While I cannot say that it doesn’t matter who occupies the White House, it’s important to put the presidency into perspective. Naturally the members of the Fed’s Open Market Committee (FOMC), in directing our monetary policy, can have a bigger impact on markets and the economy than the President. While the President appoints the 12 Fed governors, all but the chairman and vice-chairman serve 14-year terms, and their terms are staggered. (The chairman and vice-chairman serve four-year terms.) They are all confirmed by the Senate. Also, five presidents of regional Federal Reserve Banks also sit on the FOMC. So the next president (or any president) does not call the shots on monetary policy.

Second, under our three-branch system of government with its checks and balances, the president’s powers are in fact rather limited–although you wouldn’t know it when you listen to all the promises being made by the candidates. For example, a president could propose massive infrastructure spending spree that could create a lot of construction industry jobs. But it could only become a reality if Congress agreed to fund it.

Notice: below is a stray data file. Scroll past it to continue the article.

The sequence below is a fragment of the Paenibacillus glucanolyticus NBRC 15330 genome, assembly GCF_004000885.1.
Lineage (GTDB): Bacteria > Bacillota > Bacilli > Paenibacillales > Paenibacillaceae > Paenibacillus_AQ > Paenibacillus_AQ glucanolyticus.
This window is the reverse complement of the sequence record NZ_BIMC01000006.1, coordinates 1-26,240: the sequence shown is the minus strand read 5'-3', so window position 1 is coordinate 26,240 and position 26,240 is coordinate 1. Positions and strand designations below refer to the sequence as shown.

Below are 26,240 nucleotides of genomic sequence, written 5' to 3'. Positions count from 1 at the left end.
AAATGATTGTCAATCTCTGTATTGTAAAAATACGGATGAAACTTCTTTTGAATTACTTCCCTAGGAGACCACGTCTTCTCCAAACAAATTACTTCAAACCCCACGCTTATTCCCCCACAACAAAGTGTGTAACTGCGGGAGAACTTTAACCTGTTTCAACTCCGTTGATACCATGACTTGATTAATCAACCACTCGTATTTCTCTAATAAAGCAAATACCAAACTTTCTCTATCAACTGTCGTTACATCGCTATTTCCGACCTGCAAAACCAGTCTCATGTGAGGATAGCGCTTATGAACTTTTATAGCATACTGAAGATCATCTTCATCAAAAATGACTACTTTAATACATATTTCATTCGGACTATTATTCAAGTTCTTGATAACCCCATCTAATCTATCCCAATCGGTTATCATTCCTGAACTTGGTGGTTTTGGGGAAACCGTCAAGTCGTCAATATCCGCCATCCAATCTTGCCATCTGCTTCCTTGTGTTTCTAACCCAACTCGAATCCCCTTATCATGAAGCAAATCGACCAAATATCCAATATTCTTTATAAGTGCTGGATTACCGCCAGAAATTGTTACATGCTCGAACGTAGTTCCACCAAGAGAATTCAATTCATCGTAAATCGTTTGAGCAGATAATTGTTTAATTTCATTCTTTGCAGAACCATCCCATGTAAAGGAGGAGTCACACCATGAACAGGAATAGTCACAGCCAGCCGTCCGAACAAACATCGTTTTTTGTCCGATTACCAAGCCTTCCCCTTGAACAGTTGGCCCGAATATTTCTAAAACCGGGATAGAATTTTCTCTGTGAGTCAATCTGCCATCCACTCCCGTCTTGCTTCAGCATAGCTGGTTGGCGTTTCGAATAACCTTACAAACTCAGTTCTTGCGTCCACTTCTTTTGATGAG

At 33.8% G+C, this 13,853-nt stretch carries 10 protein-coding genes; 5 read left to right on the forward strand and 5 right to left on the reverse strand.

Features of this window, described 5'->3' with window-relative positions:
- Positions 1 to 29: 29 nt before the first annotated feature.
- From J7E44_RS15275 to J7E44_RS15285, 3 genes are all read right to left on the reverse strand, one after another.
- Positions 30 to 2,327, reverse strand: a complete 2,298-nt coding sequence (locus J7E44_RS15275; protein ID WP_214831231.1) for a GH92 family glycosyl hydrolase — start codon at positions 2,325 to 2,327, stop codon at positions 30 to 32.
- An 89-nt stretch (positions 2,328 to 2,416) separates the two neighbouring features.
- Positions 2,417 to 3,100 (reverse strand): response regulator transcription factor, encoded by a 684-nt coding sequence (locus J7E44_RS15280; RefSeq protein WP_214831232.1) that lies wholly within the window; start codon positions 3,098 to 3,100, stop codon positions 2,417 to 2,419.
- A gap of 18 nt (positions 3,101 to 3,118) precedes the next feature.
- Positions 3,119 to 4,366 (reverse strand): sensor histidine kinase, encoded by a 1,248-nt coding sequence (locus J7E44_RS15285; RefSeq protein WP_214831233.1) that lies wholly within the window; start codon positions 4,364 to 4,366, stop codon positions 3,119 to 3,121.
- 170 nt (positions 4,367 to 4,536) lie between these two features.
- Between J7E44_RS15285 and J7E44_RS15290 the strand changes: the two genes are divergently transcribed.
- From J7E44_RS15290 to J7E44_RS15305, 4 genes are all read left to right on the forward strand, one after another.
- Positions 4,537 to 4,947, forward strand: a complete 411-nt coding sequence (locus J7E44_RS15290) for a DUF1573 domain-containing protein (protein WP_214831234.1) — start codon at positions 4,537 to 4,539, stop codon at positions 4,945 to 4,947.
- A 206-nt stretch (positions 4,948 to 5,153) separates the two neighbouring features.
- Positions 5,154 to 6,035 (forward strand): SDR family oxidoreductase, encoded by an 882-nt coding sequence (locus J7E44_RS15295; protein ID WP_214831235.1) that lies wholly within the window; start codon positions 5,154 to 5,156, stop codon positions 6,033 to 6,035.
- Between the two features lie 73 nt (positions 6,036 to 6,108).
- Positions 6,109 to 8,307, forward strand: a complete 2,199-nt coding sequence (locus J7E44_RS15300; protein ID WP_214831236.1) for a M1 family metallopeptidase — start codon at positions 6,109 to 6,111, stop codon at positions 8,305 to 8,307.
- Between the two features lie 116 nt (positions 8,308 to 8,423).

And even if the majority of members of Congress are of the same political party as the president, that doesn’t guarantee the President will get his or her big wishes granted. When the country is as divided as the U.S. seems to be today, it is unlikely that the next president will win by a large enough margin to claim and convince Congress that he or she has a mandate from U.S. citizens to making big changes.

It seems more likely that other forces, including the price of oil and global economic trends, will have a far bigger impact on investment markets than the outcome of the U.S. presidential election, after accounting for some inevitable volatility around Nov. 8th.

Source:  Mark Germain